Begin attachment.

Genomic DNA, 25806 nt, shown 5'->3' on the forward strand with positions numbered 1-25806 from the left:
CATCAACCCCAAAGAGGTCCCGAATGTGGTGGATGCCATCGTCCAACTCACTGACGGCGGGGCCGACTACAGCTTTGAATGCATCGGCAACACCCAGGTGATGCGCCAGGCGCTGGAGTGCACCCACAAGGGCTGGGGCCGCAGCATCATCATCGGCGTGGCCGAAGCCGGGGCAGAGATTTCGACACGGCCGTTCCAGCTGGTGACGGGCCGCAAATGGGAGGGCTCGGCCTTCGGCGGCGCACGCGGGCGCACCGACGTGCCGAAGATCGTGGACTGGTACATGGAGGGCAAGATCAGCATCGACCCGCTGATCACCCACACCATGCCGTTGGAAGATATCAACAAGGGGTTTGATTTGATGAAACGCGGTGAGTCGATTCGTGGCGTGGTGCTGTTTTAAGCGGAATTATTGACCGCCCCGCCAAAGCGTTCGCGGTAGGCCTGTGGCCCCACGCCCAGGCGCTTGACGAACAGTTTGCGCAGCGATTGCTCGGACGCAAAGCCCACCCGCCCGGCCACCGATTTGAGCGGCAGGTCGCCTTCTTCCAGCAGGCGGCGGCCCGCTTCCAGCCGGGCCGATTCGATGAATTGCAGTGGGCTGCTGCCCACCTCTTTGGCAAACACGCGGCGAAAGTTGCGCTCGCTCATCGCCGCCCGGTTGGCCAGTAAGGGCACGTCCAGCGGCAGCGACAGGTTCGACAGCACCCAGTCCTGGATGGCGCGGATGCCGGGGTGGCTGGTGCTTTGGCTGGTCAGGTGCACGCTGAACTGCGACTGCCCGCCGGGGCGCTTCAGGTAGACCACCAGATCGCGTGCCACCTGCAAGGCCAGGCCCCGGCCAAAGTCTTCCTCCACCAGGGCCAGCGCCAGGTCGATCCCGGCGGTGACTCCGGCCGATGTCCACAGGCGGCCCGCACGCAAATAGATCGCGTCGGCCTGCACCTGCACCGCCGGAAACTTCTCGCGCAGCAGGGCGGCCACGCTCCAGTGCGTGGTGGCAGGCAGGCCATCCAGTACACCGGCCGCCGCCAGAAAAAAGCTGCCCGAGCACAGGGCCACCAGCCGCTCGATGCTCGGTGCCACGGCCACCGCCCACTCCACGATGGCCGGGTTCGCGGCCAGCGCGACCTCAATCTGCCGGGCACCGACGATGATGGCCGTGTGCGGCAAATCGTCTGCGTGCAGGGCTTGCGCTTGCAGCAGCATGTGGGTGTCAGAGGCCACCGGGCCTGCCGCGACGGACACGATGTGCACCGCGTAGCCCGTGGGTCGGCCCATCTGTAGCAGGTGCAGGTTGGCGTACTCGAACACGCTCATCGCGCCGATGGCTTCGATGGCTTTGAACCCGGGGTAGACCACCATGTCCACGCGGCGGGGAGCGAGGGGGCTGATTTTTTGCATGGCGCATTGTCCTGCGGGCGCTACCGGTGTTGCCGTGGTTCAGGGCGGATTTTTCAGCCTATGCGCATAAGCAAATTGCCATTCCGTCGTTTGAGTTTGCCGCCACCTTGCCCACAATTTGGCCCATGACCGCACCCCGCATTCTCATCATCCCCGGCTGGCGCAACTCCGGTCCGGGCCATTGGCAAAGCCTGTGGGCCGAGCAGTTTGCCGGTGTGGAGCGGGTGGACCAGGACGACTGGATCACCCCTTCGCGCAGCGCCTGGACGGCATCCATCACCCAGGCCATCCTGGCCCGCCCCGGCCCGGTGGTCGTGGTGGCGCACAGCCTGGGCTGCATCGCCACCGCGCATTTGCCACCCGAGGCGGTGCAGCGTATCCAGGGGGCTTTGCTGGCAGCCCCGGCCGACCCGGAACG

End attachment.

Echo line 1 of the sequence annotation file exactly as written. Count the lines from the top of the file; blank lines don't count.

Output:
Genomic DNA, 25806 nt, shown 5'->3' on the forward strand with positions numbered 1-25806 from the left: